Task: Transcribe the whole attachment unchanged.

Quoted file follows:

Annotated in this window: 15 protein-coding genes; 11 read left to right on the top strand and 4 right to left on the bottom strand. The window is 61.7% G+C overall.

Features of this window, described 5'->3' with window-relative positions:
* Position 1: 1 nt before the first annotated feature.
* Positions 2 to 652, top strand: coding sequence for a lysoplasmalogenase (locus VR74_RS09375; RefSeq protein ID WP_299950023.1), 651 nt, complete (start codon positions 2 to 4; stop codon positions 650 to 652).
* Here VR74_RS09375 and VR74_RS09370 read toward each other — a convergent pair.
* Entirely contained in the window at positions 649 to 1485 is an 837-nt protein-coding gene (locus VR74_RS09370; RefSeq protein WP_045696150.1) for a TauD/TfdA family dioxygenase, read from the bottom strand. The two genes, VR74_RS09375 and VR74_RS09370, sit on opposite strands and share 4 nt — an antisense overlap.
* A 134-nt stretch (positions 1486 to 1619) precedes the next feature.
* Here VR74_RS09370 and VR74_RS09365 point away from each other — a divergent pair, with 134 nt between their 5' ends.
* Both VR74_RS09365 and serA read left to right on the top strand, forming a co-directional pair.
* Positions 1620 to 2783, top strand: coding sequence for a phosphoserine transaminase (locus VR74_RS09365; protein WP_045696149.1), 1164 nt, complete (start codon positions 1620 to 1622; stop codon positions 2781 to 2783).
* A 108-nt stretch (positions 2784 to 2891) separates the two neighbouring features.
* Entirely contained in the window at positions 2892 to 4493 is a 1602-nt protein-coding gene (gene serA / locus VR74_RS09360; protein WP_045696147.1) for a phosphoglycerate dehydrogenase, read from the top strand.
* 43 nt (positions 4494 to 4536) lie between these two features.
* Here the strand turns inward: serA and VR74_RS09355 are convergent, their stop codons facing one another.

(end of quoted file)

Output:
Annotated in this window: 15 protein-coding genes; 11 read left to right on the top strand and 4 right to left on the bottom strand. The window is 61.7% G+C overall.

Features of this window, described 5'->3' with window-relative positions:
* Position 1: 1 nt before the first annotated feature.
* Positions 2 to 652, top strand: coding sequence for a lysoplasmalogenase (locus VR74_RS09375; RefSeq protein ID WP_299950023.1), 651 nt, complete (start codon positions 2 to 4; stop codon positions 650 to 652).
* Here VR74_RS09375 and VR74_RS09370 read toward each other — a convergent pair.
* Entirely contained in the window at positions 649 to 1485 is an 837-nt protein-coding gene (locus VR74_RS09370; RefSeq protein WP_045696150.1) for a TauD/TfdA family dioxygenase, read from the bottom strand. The two genes, VR74_RS09375 and VR74_RS09370, sit on opposite strands and share 4 nt — an antisense overlap.
* A 134-nt stretch (positions 1486 to 1619) precedes the next feature.
* Here VR74_RS09370 and VR74_RS09365 point away from each other — a divergent pair, with 134 nt between their 5' ends.
* Both VR74_RS09365 and serA read left to right on the top strand, forming a co-directional pair.
* Positions 1620 to 2783, top strand: coding sequence for a phosphoserine transaminase (locus VR74_RS09365; protein WP_045696149.1), 1164 nt, complete (start codon positions 1620 to 1622; stop codon positions 2781 to 2783).
* A 108-nt stretch (positions 2784 to 2891) separates the two neighbouring features.
* Entirely contained in the window at positions 2892 to 4493 is a 1602-nt protein-coding gene (gene serA / locus VR74_RS09360; protein WP_045696147.1) for a phosphoglycerate dehydrogenase, read from the top strand.
* 43 nt (positions 4494 to 4536) lie between these two features.
* Here the strand turns inward: serA and VR74_RS09355 are convergent, their stop codons facing one another.